HTS Trapped field magnet based motors for naval applications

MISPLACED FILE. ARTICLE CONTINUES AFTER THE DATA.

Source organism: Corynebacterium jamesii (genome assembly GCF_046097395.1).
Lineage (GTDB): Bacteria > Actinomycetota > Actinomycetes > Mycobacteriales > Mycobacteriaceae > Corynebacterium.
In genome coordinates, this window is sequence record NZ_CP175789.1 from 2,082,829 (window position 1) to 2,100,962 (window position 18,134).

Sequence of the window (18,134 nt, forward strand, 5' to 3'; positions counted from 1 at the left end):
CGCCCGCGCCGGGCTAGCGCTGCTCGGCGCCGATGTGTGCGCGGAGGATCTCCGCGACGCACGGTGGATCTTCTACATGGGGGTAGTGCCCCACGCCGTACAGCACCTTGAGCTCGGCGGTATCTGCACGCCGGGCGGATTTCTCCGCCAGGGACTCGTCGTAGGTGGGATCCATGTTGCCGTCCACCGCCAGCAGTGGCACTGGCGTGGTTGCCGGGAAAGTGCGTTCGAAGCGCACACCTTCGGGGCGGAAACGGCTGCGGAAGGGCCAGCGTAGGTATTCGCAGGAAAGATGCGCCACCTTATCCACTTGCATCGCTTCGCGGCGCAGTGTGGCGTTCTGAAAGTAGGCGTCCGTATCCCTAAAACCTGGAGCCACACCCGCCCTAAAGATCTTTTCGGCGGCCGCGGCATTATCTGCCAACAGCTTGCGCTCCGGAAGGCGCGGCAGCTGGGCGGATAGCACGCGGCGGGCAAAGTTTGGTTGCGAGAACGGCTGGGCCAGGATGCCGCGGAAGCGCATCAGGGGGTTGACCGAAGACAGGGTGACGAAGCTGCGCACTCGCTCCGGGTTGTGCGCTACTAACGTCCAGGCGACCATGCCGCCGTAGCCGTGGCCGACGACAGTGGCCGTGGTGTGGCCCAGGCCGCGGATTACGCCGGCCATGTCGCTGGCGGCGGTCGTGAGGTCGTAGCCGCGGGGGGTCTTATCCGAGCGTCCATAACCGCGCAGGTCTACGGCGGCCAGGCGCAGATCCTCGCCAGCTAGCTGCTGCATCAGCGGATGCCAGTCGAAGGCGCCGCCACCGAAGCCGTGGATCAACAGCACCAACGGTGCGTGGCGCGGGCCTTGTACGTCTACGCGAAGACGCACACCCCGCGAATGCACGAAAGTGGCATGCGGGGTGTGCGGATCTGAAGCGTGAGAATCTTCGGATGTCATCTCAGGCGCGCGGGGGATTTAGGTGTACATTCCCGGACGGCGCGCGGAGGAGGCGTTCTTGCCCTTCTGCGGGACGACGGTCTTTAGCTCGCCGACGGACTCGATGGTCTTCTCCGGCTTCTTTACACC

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As the Navy conve1is to all electric ships, it is investigating ways to reduce the size and weight of electric propulsion motors. The fundamental challenge is to achieve high torque and low speed in a small motor. To achieve this objective, they have invested in, or are investing in, wound induction motors, permanent magnetic motors, synchronous superconducting magnetic motors, and homopolar superconducting motors. Reliable wound induction motors are available today and have been selected for use in the U.K. Navy, but it is unlikely they can be made significantly smaller. The permanent magnet machines are smaller and further compaction is possible. The limits on energy product provide a lower bound on how small permanent magnet machines can ultimately become. Superconductivity offers the promise of even higher fields leading to smaller size, but the mechanical properties of superconducting wires appear to set a practical limit on minimum size today and for the foreseeable future. We are proposing a study to assess the technical feasibility of achieving small sizes more rapidly by pursuing an alternate approach that is a functional hybrid between today's permanent magnet machines and today's superconducting machines. The proposed program does not require building a new machine at this stage. Rather, key experiments and theoretical analyses will be done to provide the engineering data needed to build and operate this novel machine. Since any resulting machine will likely have conventional topology with unconventional materials, a good knowledge of relevant material system performance under relevant conditions can be used to estimate the ultimate machine performance. This work is particularly significant as the investigations on bulk superconducting >permanent> magnets to date indicate a potential size reduction in a motor of a factor of 10 to 20 over today's superconducting and permanent magnet motors. The proposed work will examine the degree to which the potential size reduction might be achievable in practical motor designs.